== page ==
Featured within the series, Lately? (2016) is a playful re-working of Gillray’s etching Le Diable Boiteux or The Devil upon two sticks, conveying John Bull to the land of promise (1806). Emblematic of the selection of Gillray’s works appropriated by Andrew, it is loaded with references to British Imperialism, the political climate of the late eighteenth-century and the rivalry between Britain and France. [5] A collage of imagery and text over a hand-coloured reproduction of Le Diable Boiteux, other key elements include the figure of an Indigenous ‘warrior’, with the caption ‘…kampf gehend’, or ‘… going fighting’, and a series of busts of Indigenous peoples, which are repeated to form two vertical bordering columns. Appearing in a number of Andrew’s works, the portraits of Indigenous peoples are illustrations sourced from the German publication, Natives of Australia, c. 1815. The illustrations were based on drawings by Nicolas-Martin Petit for the 1801-1804 French ‘Voyage of Discovery’ to the Southern Lands, intended to discover, document and collect the natural sciences of the Southern continent. Through their inclusion, Andrew draws attention to the power of the image and its role in the construction of ‘Aboriginality’. The repetition of the portraits establishes a homogenous identity, or sameness, and draws attention to a specific Indigenous aesthetic projected by the colonial archive. The scientific classification of the pictured peoples erodes any sense of human individuality and evokes the perception of static pre-colonial culture. As subjects of the documentation of imperial exploration, their tokenistic ‘Aboriginality’ is thus identified as a problematic European projection formed in relation to its own historical representations or experiences. [6]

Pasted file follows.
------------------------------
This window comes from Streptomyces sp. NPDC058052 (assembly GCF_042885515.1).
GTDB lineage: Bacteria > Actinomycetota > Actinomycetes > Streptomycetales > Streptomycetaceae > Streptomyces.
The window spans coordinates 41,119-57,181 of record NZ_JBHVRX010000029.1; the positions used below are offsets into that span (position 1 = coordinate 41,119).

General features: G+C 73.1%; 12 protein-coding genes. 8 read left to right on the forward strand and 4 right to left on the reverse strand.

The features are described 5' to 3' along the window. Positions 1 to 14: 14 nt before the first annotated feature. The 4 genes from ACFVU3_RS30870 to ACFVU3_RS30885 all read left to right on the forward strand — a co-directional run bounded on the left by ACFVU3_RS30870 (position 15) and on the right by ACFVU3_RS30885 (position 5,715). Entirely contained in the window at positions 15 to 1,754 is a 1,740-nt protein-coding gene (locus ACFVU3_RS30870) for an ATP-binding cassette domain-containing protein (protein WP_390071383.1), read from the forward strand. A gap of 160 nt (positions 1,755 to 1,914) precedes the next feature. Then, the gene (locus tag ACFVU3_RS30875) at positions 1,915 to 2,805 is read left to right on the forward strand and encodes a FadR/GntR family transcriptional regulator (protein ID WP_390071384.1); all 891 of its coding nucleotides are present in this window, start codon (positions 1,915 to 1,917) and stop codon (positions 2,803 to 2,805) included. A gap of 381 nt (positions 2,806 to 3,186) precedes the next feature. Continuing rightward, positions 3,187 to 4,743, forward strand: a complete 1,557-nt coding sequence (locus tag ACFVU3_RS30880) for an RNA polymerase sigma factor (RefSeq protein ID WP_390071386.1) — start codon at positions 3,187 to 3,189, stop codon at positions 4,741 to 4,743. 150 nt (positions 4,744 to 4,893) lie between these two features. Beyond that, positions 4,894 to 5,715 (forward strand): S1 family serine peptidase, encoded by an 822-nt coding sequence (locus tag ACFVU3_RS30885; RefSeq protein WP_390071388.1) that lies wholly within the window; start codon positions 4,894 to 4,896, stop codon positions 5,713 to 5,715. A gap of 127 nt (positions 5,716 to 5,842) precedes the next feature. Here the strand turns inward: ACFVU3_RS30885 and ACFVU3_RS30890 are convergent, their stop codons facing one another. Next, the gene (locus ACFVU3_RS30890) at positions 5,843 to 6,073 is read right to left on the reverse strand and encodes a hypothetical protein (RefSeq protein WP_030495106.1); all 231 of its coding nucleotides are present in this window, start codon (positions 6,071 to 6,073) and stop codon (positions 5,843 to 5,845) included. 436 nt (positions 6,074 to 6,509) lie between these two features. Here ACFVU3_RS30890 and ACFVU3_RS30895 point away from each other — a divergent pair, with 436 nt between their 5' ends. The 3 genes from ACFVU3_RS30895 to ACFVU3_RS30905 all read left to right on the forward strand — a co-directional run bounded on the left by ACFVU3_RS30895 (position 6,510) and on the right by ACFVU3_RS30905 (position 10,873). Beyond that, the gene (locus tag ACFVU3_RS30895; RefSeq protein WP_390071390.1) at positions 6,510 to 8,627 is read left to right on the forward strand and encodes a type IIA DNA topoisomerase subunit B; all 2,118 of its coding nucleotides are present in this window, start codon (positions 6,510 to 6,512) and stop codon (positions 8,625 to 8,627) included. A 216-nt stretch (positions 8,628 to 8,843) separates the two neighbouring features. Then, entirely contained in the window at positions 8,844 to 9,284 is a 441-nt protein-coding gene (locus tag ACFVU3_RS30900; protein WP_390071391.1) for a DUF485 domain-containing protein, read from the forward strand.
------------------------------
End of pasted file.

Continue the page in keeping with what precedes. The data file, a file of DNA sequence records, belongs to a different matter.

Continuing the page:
Andrew’s intelligent use of collage simultaneously masks and draws attention to individual signifiers within the reproduced prints. Nowhere is this more evident than in The Rallying (2016) and The Rallying the Rallying (2016). Both are photo-lithographs with collaged elements and feature an opaque overlay with rectangular cut-outs providing only glimpses of the print beneath. The intrusion of the overlay references the selective documentation of historical narratives, which emphasised and recorded particular events or representations, while masking others. Through the re-contextualisation of selected imagery—symbolic of the archive as a whole—Andrew performs a ‘historical audit’, [7] showing the constructed nature of history and identification as arbitrary, rather than fixed or natural.

Located in the central H. F. Richardson gallery, the tighter space is complementary to the scale of the works, and makes for a more intimate viewing experience. The Victorian architectural features of the exhibition space provide an additional layer to the collective presentation of Andrew’s series and the eighteenth century prints, as they are a product of the direct British colonial influence still ingrained into the social and cultural fabric of the contemporary Australian context. From within the space one can look out over the other galleries, which chart the ‘development’ of Australian arts from the mid nineteenth century to the present. Most ironic is the vista through to works of ‘national significance’ by Tom Roberts and Frederick McCubbin, celebrating the national legend of the pioneer and early white Australian settler.

Rethinking Antipodes presents a series of nuance and rich complexity. Through a re-examination of the colonial lens and the hegemonic logic that documented and fabricated the classification of ‘Aboriginality’, Brook Andrew reclaims and turns the static ethnographic archive on its head. Despite the serious subject matter and address of violent histories and narratives, Andrew’s series is darkly humorous. Its potency lies in the juxtaposition and distortion of the archives own material, drawing attention to the power that the creator of an image has over its subject, and how institutional museology significantly influences the presentation and interpretation of cultural materials. The re-presentation of Nation’s Party at the Geelong Gallery enhances the gallery’s contemporary relevance, introducing it as a player in significant discourse and debate about our current postcolonial social, cultural and political structures.